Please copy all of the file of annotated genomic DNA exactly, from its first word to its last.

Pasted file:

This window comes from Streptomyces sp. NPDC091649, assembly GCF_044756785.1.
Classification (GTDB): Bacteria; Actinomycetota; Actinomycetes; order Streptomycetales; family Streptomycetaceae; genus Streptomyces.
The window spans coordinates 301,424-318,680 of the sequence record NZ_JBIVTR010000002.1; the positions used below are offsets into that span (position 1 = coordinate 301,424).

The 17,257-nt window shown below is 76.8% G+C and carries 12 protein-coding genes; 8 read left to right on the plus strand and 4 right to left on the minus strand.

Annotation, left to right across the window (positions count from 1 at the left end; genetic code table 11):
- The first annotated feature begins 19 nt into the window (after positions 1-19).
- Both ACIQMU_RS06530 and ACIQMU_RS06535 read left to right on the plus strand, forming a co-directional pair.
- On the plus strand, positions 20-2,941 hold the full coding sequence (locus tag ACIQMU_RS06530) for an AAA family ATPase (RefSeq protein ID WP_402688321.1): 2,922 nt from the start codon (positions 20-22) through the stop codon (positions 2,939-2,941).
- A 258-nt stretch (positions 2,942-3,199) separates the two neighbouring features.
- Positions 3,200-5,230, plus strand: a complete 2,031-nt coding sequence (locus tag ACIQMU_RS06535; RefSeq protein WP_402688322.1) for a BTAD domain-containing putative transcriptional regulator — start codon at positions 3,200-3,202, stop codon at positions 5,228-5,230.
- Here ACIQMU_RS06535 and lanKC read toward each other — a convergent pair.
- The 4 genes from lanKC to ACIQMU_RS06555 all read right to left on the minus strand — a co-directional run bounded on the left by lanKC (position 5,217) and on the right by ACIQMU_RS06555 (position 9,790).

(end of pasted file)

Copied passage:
This window comes from Streptomyces sp. NPDC091649, assembly GCF_044756785.1.
Classification (GTDB): Bacteria; Actinomycetota; Actinomycetes; order Streptomycetales; family Streptomycetaceae; genus Streptomyces.
The window spans coordinates 301,424-318,680 of the sequence record NZ_JBIVTR010000002.1; the positions used below are offsets into that span (position 1 = coordinate 301,424).

The 17,257-nt window shown below is 76.8% G+C and carries 12 protein-coding genes; 8 read left to right on the plus strand and 4 right to left on the minus strand.

Annotation, left to right across the window (positions count from 1 at the left end; genetic code table 11):
- The first annotated feature begins 19 nt into the window (after positions 1-19).
- Both ACIQMU_RS06530 and ACIQMU_RS06535 read left to right on the plus strand, forming a co-directional pair.
- On the plus strand, positions 20-2,941 hold the full coding sequence (locus tag ACIQMU_RS06530) for an AAA family ATPase (RefSeq protein ID WP_402688321.1): 2,922 nt from the start codon (positions 20-22) through the stop codon (positions 2,939-2,941).
- A 258-nt stretch (positions 2,942-3,199) separates the two neighbouring features.
- Positions 3,200-5,230, plus strand: a complete 2,031-nt coding sequence (locus tag ACIQMU_RS06535; RefSeq protein WP_402688322.1) for a BTAD domain-containing putative transcriptional regulator — start codon at positions 3,200-3,202, stop codon at positions 5,228-5,230.
- Here ACIQMU_RS06535 and lanKC read toward each other — a convergent pair.
- The 4 genes from lanKC to ACIQMU_RS06555 all read right to left on the minus strand — a co-directional run bounded on the left by lanKC (position 5,217) and on the right by ACIQMU_RS06555 (position 9,790).